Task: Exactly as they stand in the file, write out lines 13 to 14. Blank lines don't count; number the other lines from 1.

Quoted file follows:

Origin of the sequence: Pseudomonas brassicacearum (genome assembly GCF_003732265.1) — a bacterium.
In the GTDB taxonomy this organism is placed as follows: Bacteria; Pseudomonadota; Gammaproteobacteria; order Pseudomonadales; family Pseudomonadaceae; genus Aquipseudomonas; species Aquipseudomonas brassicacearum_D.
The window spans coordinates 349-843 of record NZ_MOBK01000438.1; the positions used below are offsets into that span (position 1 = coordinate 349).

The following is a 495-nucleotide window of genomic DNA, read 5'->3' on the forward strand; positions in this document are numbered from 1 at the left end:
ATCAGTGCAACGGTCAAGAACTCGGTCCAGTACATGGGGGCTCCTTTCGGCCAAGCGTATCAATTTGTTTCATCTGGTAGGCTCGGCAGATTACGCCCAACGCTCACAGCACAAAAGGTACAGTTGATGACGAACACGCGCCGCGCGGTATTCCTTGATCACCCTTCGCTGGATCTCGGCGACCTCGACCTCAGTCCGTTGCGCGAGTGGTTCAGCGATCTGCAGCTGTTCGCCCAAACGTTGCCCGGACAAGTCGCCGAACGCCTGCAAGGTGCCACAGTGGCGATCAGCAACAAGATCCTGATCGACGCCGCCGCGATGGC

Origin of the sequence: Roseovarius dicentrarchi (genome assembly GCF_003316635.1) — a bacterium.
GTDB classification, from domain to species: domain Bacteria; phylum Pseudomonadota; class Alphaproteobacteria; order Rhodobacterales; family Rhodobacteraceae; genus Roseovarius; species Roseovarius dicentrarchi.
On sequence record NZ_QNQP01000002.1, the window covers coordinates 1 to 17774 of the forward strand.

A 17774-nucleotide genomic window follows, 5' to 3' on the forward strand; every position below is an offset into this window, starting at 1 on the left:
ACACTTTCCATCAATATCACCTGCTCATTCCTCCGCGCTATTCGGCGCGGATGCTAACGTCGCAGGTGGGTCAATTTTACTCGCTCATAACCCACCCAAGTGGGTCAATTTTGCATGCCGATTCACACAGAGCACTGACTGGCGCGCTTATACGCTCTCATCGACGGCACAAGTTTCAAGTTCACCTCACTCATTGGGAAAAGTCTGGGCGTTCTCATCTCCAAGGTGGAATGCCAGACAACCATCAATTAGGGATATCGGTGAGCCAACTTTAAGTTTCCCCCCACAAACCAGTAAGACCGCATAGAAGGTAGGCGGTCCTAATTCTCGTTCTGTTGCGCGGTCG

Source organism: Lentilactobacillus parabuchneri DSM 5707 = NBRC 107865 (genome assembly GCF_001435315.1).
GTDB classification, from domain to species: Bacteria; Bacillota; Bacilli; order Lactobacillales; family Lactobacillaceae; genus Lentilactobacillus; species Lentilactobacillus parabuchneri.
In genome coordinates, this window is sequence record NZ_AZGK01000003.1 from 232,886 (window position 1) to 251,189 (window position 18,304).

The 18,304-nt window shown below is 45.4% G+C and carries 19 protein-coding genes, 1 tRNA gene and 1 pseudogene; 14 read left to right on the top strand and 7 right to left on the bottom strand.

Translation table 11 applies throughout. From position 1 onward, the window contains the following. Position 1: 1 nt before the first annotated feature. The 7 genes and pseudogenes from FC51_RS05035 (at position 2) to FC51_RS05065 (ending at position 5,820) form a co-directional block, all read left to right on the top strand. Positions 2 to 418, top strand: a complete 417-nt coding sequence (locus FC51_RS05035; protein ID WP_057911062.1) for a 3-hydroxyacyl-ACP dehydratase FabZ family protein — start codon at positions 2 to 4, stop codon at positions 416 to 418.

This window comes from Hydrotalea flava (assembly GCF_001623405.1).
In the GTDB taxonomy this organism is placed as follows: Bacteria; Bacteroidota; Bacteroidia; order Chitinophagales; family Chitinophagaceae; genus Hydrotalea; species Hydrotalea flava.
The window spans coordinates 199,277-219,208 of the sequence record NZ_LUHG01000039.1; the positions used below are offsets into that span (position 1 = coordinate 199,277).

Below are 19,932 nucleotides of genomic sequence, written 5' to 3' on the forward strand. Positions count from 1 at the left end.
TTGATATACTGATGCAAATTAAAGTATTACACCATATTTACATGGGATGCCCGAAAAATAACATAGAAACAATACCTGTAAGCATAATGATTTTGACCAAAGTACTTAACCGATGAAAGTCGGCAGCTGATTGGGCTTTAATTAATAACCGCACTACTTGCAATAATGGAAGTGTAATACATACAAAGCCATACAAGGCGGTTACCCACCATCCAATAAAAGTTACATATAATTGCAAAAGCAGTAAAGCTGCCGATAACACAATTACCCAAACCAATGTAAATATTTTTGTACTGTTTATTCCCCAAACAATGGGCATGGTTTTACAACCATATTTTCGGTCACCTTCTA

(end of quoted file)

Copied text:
In genome coordinates, this window is sequence record NZ_AZGK01000003.1 from 232,886 (window position 1) to 251,189 (window position 18,304).

The 18,304-nt window shown below is 45.4% G+C and carries 19 protein-coding genes, 1 tRNA gene and 1 pseudogene; 14 read left to right on the top strand and 7 right to left on the bottom strand.